Last month I promised a description of a metric which starts to take organizations deeper into the insight they need to be successful and to show real results. True to my promise here it is:
Voluntary turnover of top quartile performers
The definition of this metric is as follows:
Employees who voluntarily left the organization and were within the top quartile of performers, as a percentage of headcount.
You calculate this metric by counting all of the people who chose to leave your organization. From this group you count those who were in the top 25% of performance ratings. This second number is then divided by the organizations headcount and expressed as a percentage.
So what does this tell us? Before we answer that, let’s look at where this metric comes from. There is a lot of great research into organizational practice and outcomes. Lots of this relates to HR practices. There is a generally accepted line of thought that says HR practices only work in clusters. Two clusters that have been identified are inducements and expectations. Inducements relate to benefits, salaries, promotion practices etc. Expectations relate to goal setting, performance and incentive practices. Researchers looked at the effect of these clusters of practices on turnover. Not surprisingly if you pay people a lot and provide great benefits more of them will stay. There is no difference in effect between good and bad performers. However more interestingly if you are tight and effective on your expectation setting practices you might see higher overall turnover but you will see lower overall turnover from your top performers. The tight expectation practices lead to poor performers selecting to leave the organization voluntarily. Something most executive leaders would like to see happen.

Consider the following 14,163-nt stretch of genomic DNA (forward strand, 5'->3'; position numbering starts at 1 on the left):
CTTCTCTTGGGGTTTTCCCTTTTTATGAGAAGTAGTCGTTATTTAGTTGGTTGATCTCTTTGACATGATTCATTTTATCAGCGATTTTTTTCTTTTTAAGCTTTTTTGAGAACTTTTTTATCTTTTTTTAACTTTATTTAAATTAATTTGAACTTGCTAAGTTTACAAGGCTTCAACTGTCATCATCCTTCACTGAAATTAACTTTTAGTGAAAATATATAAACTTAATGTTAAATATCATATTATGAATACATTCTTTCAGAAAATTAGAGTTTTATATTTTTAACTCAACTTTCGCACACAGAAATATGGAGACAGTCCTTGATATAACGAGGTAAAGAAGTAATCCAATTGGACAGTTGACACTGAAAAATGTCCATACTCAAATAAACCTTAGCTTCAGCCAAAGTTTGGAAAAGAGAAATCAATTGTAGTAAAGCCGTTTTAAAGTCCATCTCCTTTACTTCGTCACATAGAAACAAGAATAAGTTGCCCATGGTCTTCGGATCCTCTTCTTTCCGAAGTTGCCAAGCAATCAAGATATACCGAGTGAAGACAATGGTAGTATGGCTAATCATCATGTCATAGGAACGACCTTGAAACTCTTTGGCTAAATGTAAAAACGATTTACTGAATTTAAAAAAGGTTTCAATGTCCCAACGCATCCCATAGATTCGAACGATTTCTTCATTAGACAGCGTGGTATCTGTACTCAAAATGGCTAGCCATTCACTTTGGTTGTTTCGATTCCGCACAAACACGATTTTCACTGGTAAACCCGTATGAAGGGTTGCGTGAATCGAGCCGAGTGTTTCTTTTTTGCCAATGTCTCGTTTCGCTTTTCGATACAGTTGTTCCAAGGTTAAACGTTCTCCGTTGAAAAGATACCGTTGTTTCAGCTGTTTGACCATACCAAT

Hence if you have a metric that measures your performance on voluntary turnover of top quartile performers you can track how well you are doing in terms of keeping your best people and how effectively your clusters of HR practices are delivering the type of productive and focused environment good people want to work in. If you track and benchmark this overtime you can follow your trends and look to stay competitive with others who are applying this valuable research.
As we said last month when metrics start to link between qualitative practices such as incentives, goal setting etc and quantitative outcomes such as turnover they lead to a more sophisticated and evidence-based approach to HR.
Ian J. Cook, CHRP
HR Metrics Service
Latest posts by Ian J Cook (see all)
- HR analytics process: Ask better questions - January 9, 2013
- People analytics for business: In high heels and backwards - December 12, 2012
- The winds of change: Making HR measurement happen - November 13, 2012